13.1 Piston/connecting rod assembly


13.2a Removing a piston compression ring

with the aid of a feeler blade

13.2b Removing the oil control ring

A good alternative to
compressed air is to inject
aerosol-applied water-
dispersant lubricant into each

hole, using the long tube usually

Engine removal and general overhaul procedures 2B•19

13.13a Prise out the gudgeon pin circlip ...

piece of fine emery cloth) can be used, once

the majority of the deposits have been
scraped away.
4 Remove the carbon from the ring grooves in
the piston, using an old ring. Break the ring in
half to do this (be careful not to cut your
fingers - piston rings are sharp). Be careful to
remove only the carbon deposits - do not
remove any metal, and do not nick or scratch
the sides of the ring grooves.
5 Once the deposits have been removed,
clean the piston/connecting rod assembly with
paraffin or a suitable solvent, and dry
thoroughly. Make sure that the oil return holes
in the ring grooves are clear.
6 If the pistons and cylinder bores are not
damaged or worn excessively, and if the
cylinder block does not need to be rebored,
the original pistons can be refitted. Normal
piston wear shows up as even vertical wear on
the piston thrust surfaces, and slight

looseness of the top ring in its groove.

7 Carefully inspect each piston for cracks
around the skirt, around the gudgeon pin
holes, and at the piston ring "lands" (between
the ring grooves).
8 Look for scoring and scuffing on the piston
skirt, holes in the piston crown, and burned
areas at the edge of the crown. If the skirt is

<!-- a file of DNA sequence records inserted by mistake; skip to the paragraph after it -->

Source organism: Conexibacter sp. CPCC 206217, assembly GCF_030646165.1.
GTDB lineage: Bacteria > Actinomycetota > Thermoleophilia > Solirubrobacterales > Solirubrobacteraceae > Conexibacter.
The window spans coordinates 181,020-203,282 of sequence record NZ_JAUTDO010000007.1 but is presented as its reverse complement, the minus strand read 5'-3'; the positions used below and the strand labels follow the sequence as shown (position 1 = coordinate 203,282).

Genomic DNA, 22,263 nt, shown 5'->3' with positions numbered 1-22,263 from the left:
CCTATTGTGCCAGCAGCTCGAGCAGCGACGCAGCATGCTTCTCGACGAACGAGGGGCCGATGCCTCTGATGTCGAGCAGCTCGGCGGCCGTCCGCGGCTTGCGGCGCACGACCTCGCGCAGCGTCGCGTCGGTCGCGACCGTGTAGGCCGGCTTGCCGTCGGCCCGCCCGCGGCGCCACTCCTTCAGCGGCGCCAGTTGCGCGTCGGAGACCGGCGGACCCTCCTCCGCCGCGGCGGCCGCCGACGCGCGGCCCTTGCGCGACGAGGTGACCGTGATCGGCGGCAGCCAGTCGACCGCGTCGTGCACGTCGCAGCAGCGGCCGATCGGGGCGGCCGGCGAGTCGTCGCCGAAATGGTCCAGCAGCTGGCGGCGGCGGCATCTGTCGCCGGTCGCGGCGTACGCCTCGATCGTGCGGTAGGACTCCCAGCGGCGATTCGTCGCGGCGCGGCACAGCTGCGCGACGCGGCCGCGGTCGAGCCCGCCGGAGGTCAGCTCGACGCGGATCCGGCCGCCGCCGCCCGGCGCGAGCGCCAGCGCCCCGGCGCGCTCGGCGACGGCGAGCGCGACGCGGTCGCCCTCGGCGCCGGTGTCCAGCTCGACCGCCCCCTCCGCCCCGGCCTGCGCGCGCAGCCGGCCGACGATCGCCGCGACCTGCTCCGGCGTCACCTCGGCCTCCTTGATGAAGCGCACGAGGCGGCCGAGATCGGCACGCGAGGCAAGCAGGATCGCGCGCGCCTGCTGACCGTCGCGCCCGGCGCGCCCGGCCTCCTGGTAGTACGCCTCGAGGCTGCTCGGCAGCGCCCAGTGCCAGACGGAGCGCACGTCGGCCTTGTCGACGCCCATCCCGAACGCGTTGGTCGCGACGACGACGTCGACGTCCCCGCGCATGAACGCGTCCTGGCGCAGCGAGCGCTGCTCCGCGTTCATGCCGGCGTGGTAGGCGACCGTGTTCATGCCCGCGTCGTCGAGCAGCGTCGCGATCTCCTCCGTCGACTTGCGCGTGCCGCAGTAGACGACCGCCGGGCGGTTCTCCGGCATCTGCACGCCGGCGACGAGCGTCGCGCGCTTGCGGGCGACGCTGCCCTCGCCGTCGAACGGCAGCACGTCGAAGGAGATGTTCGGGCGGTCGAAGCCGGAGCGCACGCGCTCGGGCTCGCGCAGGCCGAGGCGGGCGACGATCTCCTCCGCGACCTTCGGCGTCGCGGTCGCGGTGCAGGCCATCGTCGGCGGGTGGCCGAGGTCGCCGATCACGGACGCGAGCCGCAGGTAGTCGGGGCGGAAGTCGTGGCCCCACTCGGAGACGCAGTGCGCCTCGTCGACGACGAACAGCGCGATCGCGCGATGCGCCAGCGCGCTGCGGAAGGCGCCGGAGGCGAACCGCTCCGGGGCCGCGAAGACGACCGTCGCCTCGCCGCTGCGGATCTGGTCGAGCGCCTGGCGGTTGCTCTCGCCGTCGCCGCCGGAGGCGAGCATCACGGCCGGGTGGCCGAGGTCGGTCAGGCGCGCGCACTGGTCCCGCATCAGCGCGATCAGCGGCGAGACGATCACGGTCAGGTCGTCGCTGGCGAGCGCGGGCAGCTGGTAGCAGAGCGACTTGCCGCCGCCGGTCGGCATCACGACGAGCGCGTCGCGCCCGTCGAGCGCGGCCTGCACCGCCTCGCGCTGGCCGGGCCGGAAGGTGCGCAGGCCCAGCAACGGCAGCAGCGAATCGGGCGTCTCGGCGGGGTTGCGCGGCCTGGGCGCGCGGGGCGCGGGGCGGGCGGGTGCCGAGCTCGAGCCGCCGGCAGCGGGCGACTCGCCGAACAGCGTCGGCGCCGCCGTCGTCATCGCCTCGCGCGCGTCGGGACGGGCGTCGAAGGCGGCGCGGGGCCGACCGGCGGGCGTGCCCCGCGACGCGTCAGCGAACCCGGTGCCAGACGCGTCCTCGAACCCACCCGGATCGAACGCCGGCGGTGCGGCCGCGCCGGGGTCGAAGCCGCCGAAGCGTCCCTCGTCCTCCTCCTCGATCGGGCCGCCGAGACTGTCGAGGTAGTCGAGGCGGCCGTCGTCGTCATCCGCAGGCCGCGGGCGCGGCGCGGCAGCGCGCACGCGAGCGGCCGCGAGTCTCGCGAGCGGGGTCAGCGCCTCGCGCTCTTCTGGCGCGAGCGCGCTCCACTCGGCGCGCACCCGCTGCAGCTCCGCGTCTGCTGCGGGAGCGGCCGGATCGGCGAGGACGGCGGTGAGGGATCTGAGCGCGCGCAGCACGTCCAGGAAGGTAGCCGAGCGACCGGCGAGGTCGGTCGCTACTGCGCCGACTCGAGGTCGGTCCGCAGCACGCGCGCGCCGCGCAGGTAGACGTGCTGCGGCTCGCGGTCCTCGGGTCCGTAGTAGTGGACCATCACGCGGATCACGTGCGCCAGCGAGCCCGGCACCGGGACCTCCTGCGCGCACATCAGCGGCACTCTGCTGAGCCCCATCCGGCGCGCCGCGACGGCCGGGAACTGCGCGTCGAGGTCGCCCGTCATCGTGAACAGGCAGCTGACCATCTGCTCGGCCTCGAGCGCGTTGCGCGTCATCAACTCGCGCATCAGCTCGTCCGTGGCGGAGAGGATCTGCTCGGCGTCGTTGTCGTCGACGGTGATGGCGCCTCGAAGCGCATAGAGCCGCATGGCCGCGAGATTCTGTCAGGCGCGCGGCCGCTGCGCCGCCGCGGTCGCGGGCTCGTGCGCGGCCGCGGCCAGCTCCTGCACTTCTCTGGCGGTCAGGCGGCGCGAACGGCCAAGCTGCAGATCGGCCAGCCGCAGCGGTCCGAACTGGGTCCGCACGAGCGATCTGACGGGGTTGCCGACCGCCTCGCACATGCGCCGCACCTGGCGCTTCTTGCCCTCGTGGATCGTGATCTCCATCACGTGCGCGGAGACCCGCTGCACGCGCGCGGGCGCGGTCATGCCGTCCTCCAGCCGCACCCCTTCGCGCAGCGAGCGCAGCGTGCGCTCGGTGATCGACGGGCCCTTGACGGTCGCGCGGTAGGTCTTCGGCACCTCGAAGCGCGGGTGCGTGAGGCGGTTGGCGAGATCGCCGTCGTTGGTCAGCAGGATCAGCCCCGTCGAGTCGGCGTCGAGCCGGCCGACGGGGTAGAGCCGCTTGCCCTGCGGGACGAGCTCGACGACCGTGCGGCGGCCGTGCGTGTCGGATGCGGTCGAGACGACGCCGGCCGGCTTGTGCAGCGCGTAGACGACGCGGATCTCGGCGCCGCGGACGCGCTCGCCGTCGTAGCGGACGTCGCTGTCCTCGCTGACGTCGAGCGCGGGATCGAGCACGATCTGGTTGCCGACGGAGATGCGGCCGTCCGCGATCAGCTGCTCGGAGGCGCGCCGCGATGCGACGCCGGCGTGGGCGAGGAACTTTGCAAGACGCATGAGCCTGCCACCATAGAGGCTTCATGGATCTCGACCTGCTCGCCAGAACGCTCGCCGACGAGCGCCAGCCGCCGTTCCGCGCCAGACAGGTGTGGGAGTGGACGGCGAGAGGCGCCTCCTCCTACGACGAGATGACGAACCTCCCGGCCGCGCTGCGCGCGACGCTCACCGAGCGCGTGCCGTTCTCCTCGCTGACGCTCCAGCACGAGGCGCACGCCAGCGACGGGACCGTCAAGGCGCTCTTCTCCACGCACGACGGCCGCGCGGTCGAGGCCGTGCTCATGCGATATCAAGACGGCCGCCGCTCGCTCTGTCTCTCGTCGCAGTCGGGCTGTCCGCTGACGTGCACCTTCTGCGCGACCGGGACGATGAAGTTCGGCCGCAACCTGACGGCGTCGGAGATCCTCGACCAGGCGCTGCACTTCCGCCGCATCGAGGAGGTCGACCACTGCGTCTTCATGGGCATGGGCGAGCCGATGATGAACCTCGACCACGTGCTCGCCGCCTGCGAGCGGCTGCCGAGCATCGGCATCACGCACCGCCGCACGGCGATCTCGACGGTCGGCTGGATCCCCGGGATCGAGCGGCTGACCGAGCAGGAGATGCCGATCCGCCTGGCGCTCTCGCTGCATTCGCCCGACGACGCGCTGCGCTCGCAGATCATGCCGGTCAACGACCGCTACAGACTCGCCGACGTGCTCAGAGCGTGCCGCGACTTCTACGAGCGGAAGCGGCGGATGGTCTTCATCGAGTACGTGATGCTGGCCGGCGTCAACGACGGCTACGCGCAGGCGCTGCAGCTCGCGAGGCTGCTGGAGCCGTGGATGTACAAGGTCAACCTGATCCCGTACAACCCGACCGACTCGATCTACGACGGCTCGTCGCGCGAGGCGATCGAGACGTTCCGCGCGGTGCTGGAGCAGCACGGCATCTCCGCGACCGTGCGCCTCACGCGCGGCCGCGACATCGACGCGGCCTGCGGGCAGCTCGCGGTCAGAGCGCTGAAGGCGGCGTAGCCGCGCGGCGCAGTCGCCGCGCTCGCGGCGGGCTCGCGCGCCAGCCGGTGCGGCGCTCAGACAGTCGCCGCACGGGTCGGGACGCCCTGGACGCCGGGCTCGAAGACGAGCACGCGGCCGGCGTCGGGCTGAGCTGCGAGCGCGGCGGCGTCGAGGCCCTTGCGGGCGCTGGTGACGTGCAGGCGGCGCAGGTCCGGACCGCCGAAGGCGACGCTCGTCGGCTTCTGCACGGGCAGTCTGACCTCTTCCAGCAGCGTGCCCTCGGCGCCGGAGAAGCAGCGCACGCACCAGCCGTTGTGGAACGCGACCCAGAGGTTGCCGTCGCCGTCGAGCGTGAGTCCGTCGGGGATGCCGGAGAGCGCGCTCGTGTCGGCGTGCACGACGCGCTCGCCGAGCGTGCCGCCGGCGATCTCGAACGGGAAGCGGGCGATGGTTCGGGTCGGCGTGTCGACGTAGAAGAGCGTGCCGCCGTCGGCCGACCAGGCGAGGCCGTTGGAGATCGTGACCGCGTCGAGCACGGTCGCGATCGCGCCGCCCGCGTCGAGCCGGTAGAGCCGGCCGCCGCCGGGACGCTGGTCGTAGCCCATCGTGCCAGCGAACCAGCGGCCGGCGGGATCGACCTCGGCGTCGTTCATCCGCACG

scored or scuffed, the engine may have been
suffering from overheating, and/or abnormal
combustion which caused excessively high
operating temperatures. The cooling and
lubrication systems should be checked
thoroughly. Scorch marks on the sides of the
pistons show that blow-by has occurred. A
hole in the piston crown, or burned areas at
the edge of the piston crown, indicates that
abnormal combustion (pre-ignition, knocking,
or detonation) has been occurring. If any of the
above problems exist, the causes must be
investigated and corrected, or the damage will
occur again. The causes may include incorrect
ignition timing and/or fuel/air mixture.
9 Corrosion of the piston, in the form of
pitting, indicates that coolant has been leaking
into the combustion chamber and/or the
crankcase. Again, the cause must be
corrected, or the problem may persist in the
rebuilt engine.

13.13b . . . then withdraw the gudgeon pin,

and separate the piston from the

connecting rod

10 Where needed, pistons can be purchased

from a Saab dealer.
11 Examine each connecting rod carefully for
signs of damage, such as cracks around the
big-end and small-end bearings. Check that
the rod is not bent or distorted. Damage is
highly unlikely, unless the engine has been
seized or badly overheated. Detailed checking
of the connecting rod assembly can only be
carried out by a Saab dealer or engine repair
specialist with the necessary equipment.

12 The gudgeon pins are of the floating type,

secured in position by two circlips, and the
pistons and connecting rods can be separated
and reassembled as follows.

13 Using a small flat-bladed screwdriver,
prise out the circlips, and push out the

gudgeon pin (see illustrations). Hand
pressure should be sufficient to remove the